Nilesh: Though, there has been huge support for startups from the authorities, there are certain areas that still require some easing in the process to help boost the ecosystem. While investing and supporting startups, who are more focussed towards providing new age solutions through product development and product promotion, investors are sometimes disheartened by the huge list of requirements like innumerable registrations, certificates, finance, labor & environment-related compliances and various other bureaucratic regulations for a startup. Apart from the legality, investors also come across startups that are a part of incubators and accelerators, who themselves do not have the right skill set and experience to guide and support startups.

NB: How, in your experience, is the Indian startup ecosystem developing in comparison to that of US?

Nilesh: The Indian startup ecosystem is still in its nascent stage. India is opening up to the concept of startups and the acceptability of startup products is just gaining ground in India with change in the consumer preference perspective. In comparison to US, India has a lesser number of startups and investors but the pace at which the ecosystem is developing is encouraging. As discussed earlier, the system needs more support from the authorities in terms of regulations and taxation to aid ease of doing business, though we have improved tremendously in that scale. Also, access to capital at much lower but the situation is drastically improving.

NB: What are the top 3 sectors, that you believe, are high ROI areas in India?

Nilesh: Investing in startups is more risk taking than gambling. There are odds in gambling but with startups, apart from the risks of market acceptability, me-too products (similar service products) and technology disruption, there are other uncontrollable external factors that can swing the business in any direction.

Though there have been many great success startup stories like Ola, Uber, Zomato, Swiggy, PayTM to name a few, I personally believe that the next wave of growth with be across AI/ML – Data & analytics, Fintech, Healthcare and On-demand services (Aggregation). As a founder, I am heavily invested in Clinivantage, digital healthcare startup and are looking at various investible options across the mentioned segments.

NB: Numerous funded startups fail even with great support from investors? What are the top 3 reasons for this?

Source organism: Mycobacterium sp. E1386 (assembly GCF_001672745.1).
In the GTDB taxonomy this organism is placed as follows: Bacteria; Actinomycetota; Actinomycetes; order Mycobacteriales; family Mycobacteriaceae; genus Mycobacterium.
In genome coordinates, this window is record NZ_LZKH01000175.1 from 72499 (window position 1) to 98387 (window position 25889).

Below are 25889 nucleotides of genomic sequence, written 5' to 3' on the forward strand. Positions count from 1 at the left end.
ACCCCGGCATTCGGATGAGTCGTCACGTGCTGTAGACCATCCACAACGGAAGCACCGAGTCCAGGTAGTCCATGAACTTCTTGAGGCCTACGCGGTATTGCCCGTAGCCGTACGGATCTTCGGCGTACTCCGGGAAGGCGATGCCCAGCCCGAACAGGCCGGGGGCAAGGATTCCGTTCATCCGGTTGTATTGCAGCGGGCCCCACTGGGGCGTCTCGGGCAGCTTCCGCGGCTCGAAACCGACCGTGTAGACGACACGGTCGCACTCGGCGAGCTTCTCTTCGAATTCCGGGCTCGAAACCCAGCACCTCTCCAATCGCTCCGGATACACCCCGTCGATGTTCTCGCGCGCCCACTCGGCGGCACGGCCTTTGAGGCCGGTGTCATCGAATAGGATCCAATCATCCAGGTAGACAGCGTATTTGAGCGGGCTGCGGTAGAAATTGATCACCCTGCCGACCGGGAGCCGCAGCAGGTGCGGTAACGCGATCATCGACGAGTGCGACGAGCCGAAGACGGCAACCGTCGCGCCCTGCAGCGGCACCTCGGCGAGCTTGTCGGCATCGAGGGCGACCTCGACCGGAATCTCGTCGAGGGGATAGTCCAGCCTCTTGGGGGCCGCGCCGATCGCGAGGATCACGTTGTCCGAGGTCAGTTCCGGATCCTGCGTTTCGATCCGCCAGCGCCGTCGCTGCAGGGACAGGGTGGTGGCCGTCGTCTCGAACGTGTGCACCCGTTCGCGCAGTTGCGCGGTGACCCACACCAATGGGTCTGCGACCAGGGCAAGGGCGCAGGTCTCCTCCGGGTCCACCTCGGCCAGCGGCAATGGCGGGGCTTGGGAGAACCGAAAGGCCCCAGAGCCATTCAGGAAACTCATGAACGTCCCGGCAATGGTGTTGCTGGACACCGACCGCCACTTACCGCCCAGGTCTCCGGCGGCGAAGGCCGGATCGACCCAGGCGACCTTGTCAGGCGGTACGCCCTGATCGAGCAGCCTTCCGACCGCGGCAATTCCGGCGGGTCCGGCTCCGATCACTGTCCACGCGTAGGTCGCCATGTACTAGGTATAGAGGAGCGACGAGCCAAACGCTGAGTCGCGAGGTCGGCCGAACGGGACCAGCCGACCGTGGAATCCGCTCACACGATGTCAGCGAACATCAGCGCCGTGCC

Nilesh: Startups fail for a variety of reasons, though funding would be one of the most important factor amongst others, many funded startups also had to shut shop as they did not focus on market need, did not investment regularly on product development, lacked initiative to introduce newer related categories and kept dependency on single product/service, depended upon wrong market advisors or mentors and lost passion in face of competition.

NB: What is your key message to startups?

Nilesh: As an investor who is actively looking at collaborating with quality startups, I can only part learnings from my experience in building, investing and managing startups across India and USA.

I always emphasise on the following:

  1. Passion, follow and live it
  2. Understand That Raising Financing Is Difficult – it’s more difficult and more time consuming than you imagine. It takes a great deal of effort to convince angel investors or venture capitalists to invest in your company
  3. Building a Great Product & Launch. – Don’t dawdle on getting your product out to the market, as early customer feedback is one of the best ways to help improve it.
  4. You are the ‘Strongest Salesperson’ – sell, sell & sell.
  5. Nail your executive summary and pitch deck: 3-4 page high-level summary, pitch deck of 15-20 page ppt.
  6. Know this very well: Financial Statements and Budgets.
  7. Communications: Communicate with investors, customers, employees and mentors with both good and bad news.
  8. Market your business with all your passion: You are your own brand ambassador and manager.